THE HIPPOPOTAMUS Defence has proved to be a great way to avoid long theoretical duels by transferring the struggle of the game to the middlegame. The idea is Black will construct a solid, stable yet flexible position, wait to see what White is doing and react accordingly.
Most of the early pioneering work on “the Hippo” was done by Slovakian International Master Maximilian Ujtelky in the 1950s and 60s – but it only became “respectable” overnight at top level, as Boris Spassky stunned the chess world by deploying it twice against Tigran Petrosian during their 1966 world championship match in Moscow.
One of today’s best hypermodern players is Sweden’s Tiger Hillarp Persson. And writing in his book, Tiger’s Modern, he describes it thus: “[T]he Hippo lies low in the water. It looks almost ridiculously passive and many theoreticians consider the Hippo to be a peaceful, almost meek animal. But nothing could be further from the truth. On closer scrutiny the animal, the position, and the statistics look almost entirely different. The Hippo is a fierce animal; ready to crush anyone who gets too close.”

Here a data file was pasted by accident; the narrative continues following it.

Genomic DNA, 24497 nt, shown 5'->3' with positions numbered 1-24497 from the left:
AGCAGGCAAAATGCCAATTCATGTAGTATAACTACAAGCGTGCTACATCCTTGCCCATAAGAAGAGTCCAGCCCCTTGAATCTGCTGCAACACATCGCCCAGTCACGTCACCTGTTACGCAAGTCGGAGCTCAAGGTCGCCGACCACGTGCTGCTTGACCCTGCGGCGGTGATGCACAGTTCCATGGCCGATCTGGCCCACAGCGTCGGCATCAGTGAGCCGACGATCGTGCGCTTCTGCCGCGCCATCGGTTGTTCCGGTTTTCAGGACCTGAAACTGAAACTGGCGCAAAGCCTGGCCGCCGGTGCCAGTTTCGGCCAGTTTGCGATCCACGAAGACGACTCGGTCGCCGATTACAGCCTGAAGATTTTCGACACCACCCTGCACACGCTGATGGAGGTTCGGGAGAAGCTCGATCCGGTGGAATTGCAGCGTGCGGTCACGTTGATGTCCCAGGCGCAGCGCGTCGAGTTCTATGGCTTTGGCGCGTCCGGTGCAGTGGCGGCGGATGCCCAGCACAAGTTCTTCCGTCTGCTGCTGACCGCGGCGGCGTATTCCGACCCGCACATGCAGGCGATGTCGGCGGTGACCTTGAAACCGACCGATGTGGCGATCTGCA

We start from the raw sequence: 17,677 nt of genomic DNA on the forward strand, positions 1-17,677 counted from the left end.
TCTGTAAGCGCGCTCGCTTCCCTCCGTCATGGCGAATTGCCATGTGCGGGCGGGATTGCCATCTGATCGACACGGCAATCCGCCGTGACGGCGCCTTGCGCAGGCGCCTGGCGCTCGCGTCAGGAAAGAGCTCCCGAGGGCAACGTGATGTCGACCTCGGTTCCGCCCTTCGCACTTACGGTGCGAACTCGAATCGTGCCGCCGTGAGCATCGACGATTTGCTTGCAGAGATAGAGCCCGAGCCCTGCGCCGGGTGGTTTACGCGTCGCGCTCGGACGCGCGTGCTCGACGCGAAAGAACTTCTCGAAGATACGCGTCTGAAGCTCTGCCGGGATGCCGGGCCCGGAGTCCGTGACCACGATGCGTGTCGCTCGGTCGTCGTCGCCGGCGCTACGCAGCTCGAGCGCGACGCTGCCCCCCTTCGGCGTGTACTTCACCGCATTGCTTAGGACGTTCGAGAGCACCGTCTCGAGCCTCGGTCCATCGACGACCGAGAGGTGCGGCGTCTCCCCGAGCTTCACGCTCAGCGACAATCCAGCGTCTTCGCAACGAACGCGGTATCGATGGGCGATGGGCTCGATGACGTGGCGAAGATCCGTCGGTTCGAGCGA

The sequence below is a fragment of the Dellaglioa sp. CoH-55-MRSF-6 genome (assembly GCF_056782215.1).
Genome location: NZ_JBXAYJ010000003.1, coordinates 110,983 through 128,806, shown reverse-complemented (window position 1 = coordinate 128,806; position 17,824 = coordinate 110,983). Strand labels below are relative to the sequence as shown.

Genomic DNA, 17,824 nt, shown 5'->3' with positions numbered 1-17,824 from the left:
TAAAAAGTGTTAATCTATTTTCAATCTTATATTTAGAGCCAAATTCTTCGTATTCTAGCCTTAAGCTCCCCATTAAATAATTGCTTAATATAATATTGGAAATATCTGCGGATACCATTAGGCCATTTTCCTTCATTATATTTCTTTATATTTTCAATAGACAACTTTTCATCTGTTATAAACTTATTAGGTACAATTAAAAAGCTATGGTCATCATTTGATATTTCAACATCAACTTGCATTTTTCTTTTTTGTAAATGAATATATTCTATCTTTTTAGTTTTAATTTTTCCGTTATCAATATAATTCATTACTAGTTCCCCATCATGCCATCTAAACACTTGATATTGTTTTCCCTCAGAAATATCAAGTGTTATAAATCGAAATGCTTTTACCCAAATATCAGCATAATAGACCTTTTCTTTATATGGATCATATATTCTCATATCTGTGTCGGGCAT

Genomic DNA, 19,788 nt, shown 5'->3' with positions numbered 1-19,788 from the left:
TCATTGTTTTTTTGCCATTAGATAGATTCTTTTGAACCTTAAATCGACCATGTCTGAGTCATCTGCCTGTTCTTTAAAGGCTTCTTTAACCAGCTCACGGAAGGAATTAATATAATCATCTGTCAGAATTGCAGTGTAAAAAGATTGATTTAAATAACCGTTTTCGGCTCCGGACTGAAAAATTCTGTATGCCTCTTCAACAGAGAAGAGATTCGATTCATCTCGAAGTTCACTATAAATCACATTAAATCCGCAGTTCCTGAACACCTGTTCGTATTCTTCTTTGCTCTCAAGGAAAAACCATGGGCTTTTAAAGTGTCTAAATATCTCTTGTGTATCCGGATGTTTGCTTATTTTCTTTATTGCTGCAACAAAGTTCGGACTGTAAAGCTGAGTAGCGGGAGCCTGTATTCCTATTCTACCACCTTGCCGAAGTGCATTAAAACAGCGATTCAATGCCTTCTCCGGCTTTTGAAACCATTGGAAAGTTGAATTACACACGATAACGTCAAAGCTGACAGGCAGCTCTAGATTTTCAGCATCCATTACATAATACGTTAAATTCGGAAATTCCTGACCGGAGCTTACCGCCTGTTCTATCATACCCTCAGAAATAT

But recent research by The World Conservation Union has placed Hippos on the endangered species list – and it could well be the same over the chessboard, as former World champion Vladimir Kramnik ruthlessly hunts one down during his Geneva Masters semifinal blitz decider against Hikaru Nakamura.
N V Kramnik - H Nakamura
1st Geneva Masters KO
Mo 1 c4 b6 2 Nf3 Bb7 3 Nc3 e6 4 e4 g6 5 d4 Bg7 6 Be2 Ne7 7 0–0 d6 8 Be3 Nd7 9 Qd2 h6 10 d5 e5 11 b4 f5 12 c5 bxc5 13 bxc5 dxc5 14 Rab1 Rb8 15 Bb5! 0–0 16 d6 cxd6 17 Qxd6 Nb6 18 Bxc5 Bf6 19 Nxe5 Qxd6 20 Bxd6 Kg7 21 exf5 Rbc8 22 Bxe7 Bxe7 23 Nxg6 Rxc3 24 Nxe7 Kf6 25 Rfe1 Rd8 26 a4 Ra3 27 Re6+ Kf7 28 Rbe1 Nxa4 29 Rxh6 Be4 30 Bc4+ Kxe7 31 Rxe4+ Kd7 32 Rd4+ Kc7 33 Rh7+ 1–0